A little goes a long way

Adapted from a sermon given at Garden Park. The text is from Luke 13.

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18Then Jesus asked, “What is the kingdom of God like? What shall I compare it to? 19It is like a mustard seed, which a man took and planted in his garden. It grew and became a tree, and the birds perched in its branches.”

20Again he asked, “What shall I compare the kingdom of God to? 21It is like yeast that a woman took and mixed into about sixty pounds of flour until it worked all through the dough.”

These words of Jesus occur immediately after a rather telling conversation with the religious leaders of his day. Gathered in the synagogue, much like our church setting, a woman with some form of degenerative disease approaches Jesus. Unclean, unwanted, and undesirable, she should have never been there. She was an outcast from the society around her. The story tells us that she had been that way for eighteen years. This probably meant that she hadn’t been touched that entire time. Eighteen years without physical touch, mental support, the love of family, and the conversation of a close friend. She undoubtedly wandered around town begging and pleading for help, but receiving little support. The doctors that had seen her when she first became ill felt unable to help her. They had no explanation as to why she was in that condition. She was left completely on her own, with no support or love from anyone.

Until a chance encounter with Jesus.

That for her changed everything.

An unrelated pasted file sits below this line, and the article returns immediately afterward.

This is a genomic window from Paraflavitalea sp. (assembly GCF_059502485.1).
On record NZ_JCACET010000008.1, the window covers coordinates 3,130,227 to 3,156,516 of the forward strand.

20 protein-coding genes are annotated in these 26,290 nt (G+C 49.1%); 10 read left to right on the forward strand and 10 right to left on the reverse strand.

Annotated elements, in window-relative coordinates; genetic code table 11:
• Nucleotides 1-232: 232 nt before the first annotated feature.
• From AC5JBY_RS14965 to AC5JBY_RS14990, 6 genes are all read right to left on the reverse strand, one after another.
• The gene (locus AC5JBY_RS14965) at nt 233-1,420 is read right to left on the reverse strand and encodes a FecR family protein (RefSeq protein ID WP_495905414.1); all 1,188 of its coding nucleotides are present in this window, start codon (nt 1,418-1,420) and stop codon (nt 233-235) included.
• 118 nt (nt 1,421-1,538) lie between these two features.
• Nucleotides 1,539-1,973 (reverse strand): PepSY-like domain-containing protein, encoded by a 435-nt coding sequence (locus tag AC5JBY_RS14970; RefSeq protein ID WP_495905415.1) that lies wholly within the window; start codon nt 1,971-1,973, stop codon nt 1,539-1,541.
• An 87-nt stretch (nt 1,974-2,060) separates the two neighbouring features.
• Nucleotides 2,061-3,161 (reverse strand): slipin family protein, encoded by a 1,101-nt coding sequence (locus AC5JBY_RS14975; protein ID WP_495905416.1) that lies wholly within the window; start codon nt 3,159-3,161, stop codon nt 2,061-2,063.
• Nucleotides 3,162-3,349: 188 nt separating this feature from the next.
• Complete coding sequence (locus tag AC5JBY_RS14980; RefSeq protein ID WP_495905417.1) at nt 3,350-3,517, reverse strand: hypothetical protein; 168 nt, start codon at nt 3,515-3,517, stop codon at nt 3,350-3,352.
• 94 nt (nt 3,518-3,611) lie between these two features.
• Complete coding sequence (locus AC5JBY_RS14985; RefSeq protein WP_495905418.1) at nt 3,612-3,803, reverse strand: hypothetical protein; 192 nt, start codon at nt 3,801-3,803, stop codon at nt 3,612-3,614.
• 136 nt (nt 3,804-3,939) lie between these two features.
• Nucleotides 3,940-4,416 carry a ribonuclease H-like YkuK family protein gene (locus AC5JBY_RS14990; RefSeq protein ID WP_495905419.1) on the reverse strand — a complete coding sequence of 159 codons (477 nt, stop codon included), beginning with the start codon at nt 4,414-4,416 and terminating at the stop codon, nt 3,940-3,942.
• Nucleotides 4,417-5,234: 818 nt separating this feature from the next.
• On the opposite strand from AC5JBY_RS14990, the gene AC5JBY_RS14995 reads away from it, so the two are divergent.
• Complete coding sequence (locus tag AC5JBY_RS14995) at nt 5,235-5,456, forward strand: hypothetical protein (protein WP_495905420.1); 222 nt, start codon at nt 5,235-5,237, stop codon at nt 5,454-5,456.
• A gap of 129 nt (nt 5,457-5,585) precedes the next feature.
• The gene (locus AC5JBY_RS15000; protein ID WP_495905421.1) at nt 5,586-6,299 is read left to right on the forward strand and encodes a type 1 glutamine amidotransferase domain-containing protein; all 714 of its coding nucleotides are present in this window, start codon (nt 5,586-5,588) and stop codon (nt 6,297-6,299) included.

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What’s the one thing you’ve learned?

What’s one thing you’ve learned in your time at the church?

A friend asked me that recently as we sat across the table together enjoying lunch at a local restaurant.

While a myriad of things could have easily been shared, here’s a big one (with a detailed explanation):

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Greed and Life in the Kingdom

For many of us, the parables of Jesus are something like a nice blanket on a cool evening: it is something warm and comforting. We’ve read them, we’ve analyzed them, and we’ve placed ourselves in one of the more favorable outcomes. Take, for instance, the parable of the four soils. The worst soil, that along the path,  is one where the word of God doesn’t take root. Since you’re at church, this obviously can’t be you, right? So you’re not the worst kind of person out there. The second soil, the rocky ground, springs up quickly but lacks depth and quickly dies. But since you’ve been to church for like, four weeks in a row and several times over the last couple of years, you think you’ve proven your longevity in faith. The third soil Jesus tells us about, that with thorns, can last a long time before it dies and gets choked out. This may be you, but at worst your a worry-wart Christian…right? And since 90 percent of us have come to church faithfully for years and volunteered for numerous projects, this obviously means that we are the prototype Christian, aren’t we? We can go home, feeling accomplished because we can convince ourselves that just like Jesus used four soils, he could have used four people and we would have been the example of the upstanding Christian.

We could have also used the parable of the Good Samaritan. We aren’t the religious person that doesn’t do anything, or the priest that walks by, therefore the only category that we would rightly give ourselves is that of the Good Samaritan. We have somehow always become the hero of the story.

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